Michael Lodge, NCPM, CRTP - A Nationally Certified Professional Mediator and Business Advisor - www.lodge-co.com
Many children grow up in two homes, parents that separate and divorce or parents that never marry and separate create a new need - a parenting plan. The children end up with two parents with two homes, and sometimes no set rules between the parents on how to be parents to the children.
The first thing that needs to happen when people separate with children involved, they should immediately sit down with a Mediator and put together a parenting agreement to set the rules in dealing with the children's care and addressing issues when raising children after a broken home.
What does a parenting plan do? Let's go over the plan and the items that need to be addressed and put into a written parenting plan.
Custody and Decision Making - This is a decision making process, who will have legal custody, will it be joint or one individual. The primary physical custody, day to day decisions, major decisions. Who will be responsible? It answers what will happen when the child is with a parent and something happens, emergency decisions, etc.
Parenting time / Visitation Schedules - This is where you decide on when the parents will have the children, where the children will be at, picking up the children and dropping them off, what days, weekends the children will be with the parents. If certain visitation rules need to be set because of abuse or other issues that need to be addressed. But the rules are set and followed by each parent, it makes it a lot easier.
Major Holidays and Vacation Periods - The parents discuss the holidays when the children are to spend time each parent. Most holidays are given every other year, they try to break up the holidays so that each parent get about the same number of holidays to make it fair to both parents. It also looks at birthdays, mothers, and Father’s Day. Again, setting fair rules for each parent to abide by and feel they have the children fairly for the holidays. There is usually some negotiations on certain holidays, it is part of the process.
Transportation Arrangements - Here is where you set rules on transporting the children, who can transport and pick up, and when traveling internationally and getting approvals from the other parent before a child can leave the country.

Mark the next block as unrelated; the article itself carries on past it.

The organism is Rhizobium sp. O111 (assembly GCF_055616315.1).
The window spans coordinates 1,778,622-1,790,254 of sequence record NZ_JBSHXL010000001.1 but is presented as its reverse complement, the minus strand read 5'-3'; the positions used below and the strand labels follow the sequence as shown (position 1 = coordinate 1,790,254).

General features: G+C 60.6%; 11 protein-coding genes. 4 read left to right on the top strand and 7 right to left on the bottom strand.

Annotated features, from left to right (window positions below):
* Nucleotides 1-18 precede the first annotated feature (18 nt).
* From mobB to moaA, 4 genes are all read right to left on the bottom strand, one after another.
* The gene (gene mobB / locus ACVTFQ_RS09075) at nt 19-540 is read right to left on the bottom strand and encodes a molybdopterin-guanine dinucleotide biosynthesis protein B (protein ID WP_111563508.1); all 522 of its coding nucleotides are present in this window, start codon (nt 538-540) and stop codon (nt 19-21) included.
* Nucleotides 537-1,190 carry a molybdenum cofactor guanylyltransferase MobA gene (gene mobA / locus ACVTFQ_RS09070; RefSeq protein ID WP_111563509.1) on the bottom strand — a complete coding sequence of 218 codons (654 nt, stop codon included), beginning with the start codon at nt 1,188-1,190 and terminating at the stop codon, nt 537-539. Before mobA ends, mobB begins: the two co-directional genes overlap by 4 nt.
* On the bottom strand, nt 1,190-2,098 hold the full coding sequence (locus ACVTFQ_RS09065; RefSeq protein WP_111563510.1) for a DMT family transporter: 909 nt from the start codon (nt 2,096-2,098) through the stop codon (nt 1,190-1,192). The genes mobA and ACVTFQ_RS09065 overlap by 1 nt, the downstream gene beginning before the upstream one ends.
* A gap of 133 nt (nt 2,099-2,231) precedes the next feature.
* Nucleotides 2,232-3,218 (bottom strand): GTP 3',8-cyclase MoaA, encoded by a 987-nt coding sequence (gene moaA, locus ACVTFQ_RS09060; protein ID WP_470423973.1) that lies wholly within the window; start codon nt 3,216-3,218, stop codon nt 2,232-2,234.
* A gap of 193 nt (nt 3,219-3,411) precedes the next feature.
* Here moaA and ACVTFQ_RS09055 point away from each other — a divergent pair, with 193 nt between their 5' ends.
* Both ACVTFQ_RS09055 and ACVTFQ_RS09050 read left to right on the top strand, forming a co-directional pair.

Schedule Conflicts - There will always be changes in schedules due to many different reasons. There needs to be some rules set in notifying the other parent of a conflict in the schedule, an emergency, and how to communicate a conflict to be fair to the other parent.
Communication and Access - When I am mediating a parenting plan I pay very special attention to how the parents will communicate with each other as they are parenting. Methods of communication, frequency, having access to the child when away, even setting up special parenting apps for the parents to communicate with. I address the issue of parents talking about the other parent in front of the children, good and negative communication. I write a whole section on the communication process. Communication with the children and between parents must continue and have rules. You are still parents and the communication has to continue nicely.
Child Support - Both parents, with the help of the mediator, will devise a child support financial plan to help the other parent with the financial care of the children. Insurance costs will be decided, co-pays and the splitting of the costs between parents, special events such as summer camps etc. costs are discussed and agreed to.
There are other issues that the mediator will address as he works with each parent to build a solid parenting plan that will focus on the children's needs and the parents ability to deliver as separated parents. If there is an issue of sexual or physical abuse that is brought up it may be the responsibility of the mediator to report the abuse.
In some of my agreements I ask that the parents go to counseling or parenting classes because there is a need to resolve issues. Remember, the parenting plan is designed for the care of these children you have brought into this world, their care, mental stress, and love from both parents. And yes, there are rules that make the process of caring for the children and their stability.
Mediation is the best way to get to a good parenting plan, an agreement that both parents think is fair to both parents. Parenting takes a lot of plan, so sit down with a mediation and put a plan in place. It will make the separation easier when there are rules.
If you need a parenting plan, let me know by sending me an email to firstname.lastname@example.org
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Michael Lodge is a Nationally Certified Professional Mediator specializing in business disputes, as well as family conflicts. He has written three books and hosts an international podcast on IHeartRadio and other podcast media stations.